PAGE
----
With a view to satisfying the voracious English demand for Romantic and Antiquarian landscape imagery, Turner gathered a great deal of material relating to the remnants of Normandy’s medieval heyday.6 Typical subjects in the sketchbook are the region’s ruined fortresses and elaborate Gothic churches, sometimes rising above wooded escarpments and at other times making reflections in the sweeping curves of the Seine. Between Le Havre and Les Andelys, Turner’s itinerary generally follows the course of the river, although the presence of the inland towns of Montivilliers, Pontoise, and Gisors suggest a search for ideas that extended beyond the limits of the Annual Tour commission with its special emphasis on the riverbank. For each of the more frequently recurring sites in the volume, a key entry is selected under which relevant sketches are listed: Le Havre and Cap de la Hève, folio 48 recto (D23975; Turner Bequest CCLIV 48); Montivilliers, folio 96 recto (D24071; Turner Bequest CCLIV 96); Caudebec-en-Caux, folio 75 recto (D24029; Turner Bequest CCLIV 75); Jumièges, folio 71 recto (D24021; Turner Bequest CCLIV 71); Rouen, folio 60 recto (D23999; Turner Bequest CCLIV 60); Château Gaillard at Les Andelys, folio 51 verso (D23982; Turner Bequest CCLIV 51a); Gisors, folio 41 verso (D23962; Turner Bequest CCLIV 41a); Courcelles-lès-Gisors, folio 36 recto (D23951; Turner Bequest CCLIV 36); Pontoise, folio 33 recto (D23945; Turner Bequest CCLIV 33).
At Paris, Turner continued his study of the Seine, accumulating information on the bridges and quaysides which ultimately contributed to three engravings in the 1835 volume of the Annual Tour. The artist also made the seven-mile trip into the western outskirts of the city to document the hilly, riverside landscape at Saint-Cloud, where the atmosphere of carefree holiday-making was captured in a further three Annual Tour illustrations. The Château de Saint-Cloud, was also an important venue in the life of Napoleon, and the sketches made here eventually contributed to an elaborate depiction of its buildings and terraces for the Scott biography; see especially folio 17 verso (D23914; Turner Bequest CCLIV 17a). More specific to the Napoleonic commission were the multiple sketches of the Père-Lachaise Cemetery, which provided both a panoramic view across Paris and elaborate stone monuments to military heroes of the First Empire. In the resulting illustrative engraving, the tombs of André Massena, François Joseph Lefebvre, and Denis Decrès featured prominently; see Tate impression T04744. A full list of the studies taken here is included under the entry for folio 24 verso (D23928; Turner Bequest 24a). Several pages are also given over to depictions of the city’s grander streets and residences as the artist attempted to track down the former Emperor’s lodgings; see, for example, folio 30 verso (D23940; Turner Bequest CCLIV 30a). This search appears to have degenerated into something of a ‘hopeless’ wild goose chase, as a consequence of ‘every one thinking it in a different place’.7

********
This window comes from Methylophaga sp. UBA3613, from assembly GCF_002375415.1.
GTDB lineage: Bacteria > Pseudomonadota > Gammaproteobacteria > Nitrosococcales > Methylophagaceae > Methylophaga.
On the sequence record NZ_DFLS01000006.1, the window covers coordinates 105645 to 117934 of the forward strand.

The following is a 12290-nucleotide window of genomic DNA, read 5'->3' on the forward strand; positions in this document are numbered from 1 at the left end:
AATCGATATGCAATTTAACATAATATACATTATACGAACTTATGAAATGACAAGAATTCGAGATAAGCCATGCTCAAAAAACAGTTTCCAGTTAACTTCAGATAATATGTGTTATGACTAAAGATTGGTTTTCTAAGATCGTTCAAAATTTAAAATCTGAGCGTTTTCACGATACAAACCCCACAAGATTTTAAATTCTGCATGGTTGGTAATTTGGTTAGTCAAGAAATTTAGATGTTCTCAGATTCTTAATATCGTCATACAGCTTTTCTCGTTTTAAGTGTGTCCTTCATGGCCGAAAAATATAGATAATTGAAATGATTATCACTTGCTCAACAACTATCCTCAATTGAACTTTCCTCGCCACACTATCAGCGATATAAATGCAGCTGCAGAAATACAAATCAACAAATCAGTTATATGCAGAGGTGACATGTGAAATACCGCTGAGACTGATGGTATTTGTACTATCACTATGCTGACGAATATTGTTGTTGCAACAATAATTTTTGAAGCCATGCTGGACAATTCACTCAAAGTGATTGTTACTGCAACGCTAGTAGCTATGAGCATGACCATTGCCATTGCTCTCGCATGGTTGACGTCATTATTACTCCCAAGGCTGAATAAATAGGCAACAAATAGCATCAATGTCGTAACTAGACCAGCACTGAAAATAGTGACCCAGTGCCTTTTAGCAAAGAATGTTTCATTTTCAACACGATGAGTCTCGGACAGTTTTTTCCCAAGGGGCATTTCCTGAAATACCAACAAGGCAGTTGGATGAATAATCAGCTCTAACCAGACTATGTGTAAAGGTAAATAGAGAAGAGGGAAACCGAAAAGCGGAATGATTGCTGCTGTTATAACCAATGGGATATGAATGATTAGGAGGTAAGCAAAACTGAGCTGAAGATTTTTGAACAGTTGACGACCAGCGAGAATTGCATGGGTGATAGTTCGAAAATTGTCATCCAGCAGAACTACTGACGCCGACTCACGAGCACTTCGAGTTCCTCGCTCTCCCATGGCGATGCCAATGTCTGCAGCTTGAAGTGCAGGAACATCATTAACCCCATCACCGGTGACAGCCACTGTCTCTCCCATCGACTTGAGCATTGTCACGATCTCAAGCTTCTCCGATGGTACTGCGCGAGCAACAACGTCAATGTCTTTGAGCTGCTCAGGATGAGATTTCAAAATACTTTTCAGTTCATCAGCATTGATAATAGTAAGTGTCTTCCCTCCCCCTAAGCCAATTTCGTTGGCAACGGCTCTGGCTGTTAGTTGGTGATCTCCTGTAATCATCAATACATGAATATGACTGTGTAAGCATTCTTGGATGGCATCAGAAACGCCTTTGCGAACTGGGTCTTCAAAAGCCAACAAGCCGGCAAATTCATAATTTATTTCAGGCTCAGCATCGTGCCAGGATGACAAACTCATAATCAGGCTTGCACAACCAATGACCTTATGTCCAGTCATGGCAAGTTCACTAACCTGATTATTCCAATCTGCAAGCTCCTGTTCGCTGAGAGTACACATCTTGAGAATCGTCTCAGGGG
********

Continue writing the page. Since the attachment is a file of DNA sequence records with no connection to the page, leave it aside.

W[illiam] G[eorge] Rawlinson, The Engraved Work of J.M.W. Turner, R.A., vol.II, London 1908, pp.289–92 nos.530–40.
Gerald Finley, ‘Two Turner Studies’: ‘A “New Route” in 1822: Turner’s Colours and Optics’; ‘Turner’s Illustrations to Napoleon’, Journal of the Warburg and Courtauld Institutes, vol.36, 1973, p.394.
Ian Warrell, Turner on the Seine, exhibition catalogue, Tate Gallery, London 1999, p.48.
For example, Maurice Guillaud, Nicholas Alfrey, Andrew Wilton and others, Turner en France: aquarelles, peintures, dessins, gravures, carnets de croquis / Turner in France: Watercolours, Paintings, Drawings, Engravings, Sketchbooks, exhibition catalogue, Centre Culturel du Marais, Paris 1981, p.329.
Warrell 1999, p.48.
Ibid., pp.62–5.
Quoted in ibid., p.53.

John Chu
July 2014

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How to cite

John Chu, ‘Seine and Paris Sketchbook 1832’, sketchbook, July 2014, in David Blayney Brown (ed.), J.M.W. Turner: Sketchbooks, Drawings and Watercolours, Tate Research Publication, April 2015, https://www.tate.org.uk/art/research-publications/jmw-turner/seine-and-paris-sketchbook-r1173290, accessed 08 March 2021.